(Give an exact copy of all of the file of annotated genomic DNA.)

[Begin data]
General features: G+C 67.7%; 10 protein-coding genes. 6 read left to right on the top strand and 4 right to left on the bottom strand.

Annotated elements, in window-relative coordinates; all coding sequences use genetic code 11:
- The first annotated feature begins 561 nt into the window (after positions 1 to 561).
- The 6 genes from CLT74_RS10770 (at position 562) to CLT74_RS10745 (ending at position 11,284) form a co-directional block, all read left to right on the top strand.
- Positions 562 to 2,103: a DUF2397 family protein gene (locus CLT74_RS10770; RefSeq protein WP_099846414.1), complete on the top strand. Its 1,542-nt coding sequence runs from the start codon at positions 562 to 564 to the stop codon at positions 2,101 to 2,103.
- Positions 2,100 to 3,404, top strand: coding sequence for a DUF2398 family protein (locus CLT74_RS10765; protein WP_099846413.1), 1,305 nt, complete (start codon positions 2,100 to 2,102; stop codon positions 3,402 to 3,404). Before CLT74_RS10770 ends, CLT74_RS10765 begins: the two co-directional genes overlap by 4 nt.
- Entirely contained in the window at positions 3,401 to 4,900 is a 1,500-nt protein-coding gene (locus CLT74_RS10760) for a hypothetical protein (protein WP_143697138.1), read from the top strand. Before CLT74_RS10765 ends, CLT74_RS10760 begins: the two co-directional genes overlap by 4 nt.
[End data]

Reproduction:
General features: G+C 67.7%; 10 protein-coding genes. 6 read left to right on the top strand and 4 right to left on the bottom strand.

Annotated elements, in window-relative coordinates; all coding sequences use genetic code 11:
- The first annotated feature begins 561 nt into the window (after positions 1 to 561).
- The 6 genes from CLT74_RS10770 (at position 562) to CLT74_RS10745 (ending at position 11,284) form a co-directional block, all read left to right on the top strand.
- Positions 562 to 2,103: a DUF2397 family protein gene (locus CLT74_RS10770; RefSeq protein WP_099846414.1), complete on the top strand. Its 1,542-nt coding sequence runs from the start codon at positions 562 to 564 to the stop codon at positions 2,101 to 2,103.
- Positions 2,100 to 3,404, top strand: coding sequence for a DUF2398 family protein (locus CLT74_RS10765; protein WP_099846413.1), 1,305 nt, complete (start codon positions 2,100 to 2,102; stop codon positions 3,402 to 3,404). Before CLT74_RS10770 ends, CLT74_RS10765 begins: the two co-directional genes overlap by 4 nt.
- Entirely contained in the window at positions 3,401 to 4,900 is a 1,500-nt protein-coding gene (locus CLT74_RS10760) for a hypothetical protein (protein WP_143697138.1), read from the top strand. Before CLT74_RS10765 ends, CLT74_RS10760 begins: the two co-directional genes overlap by 4 nt.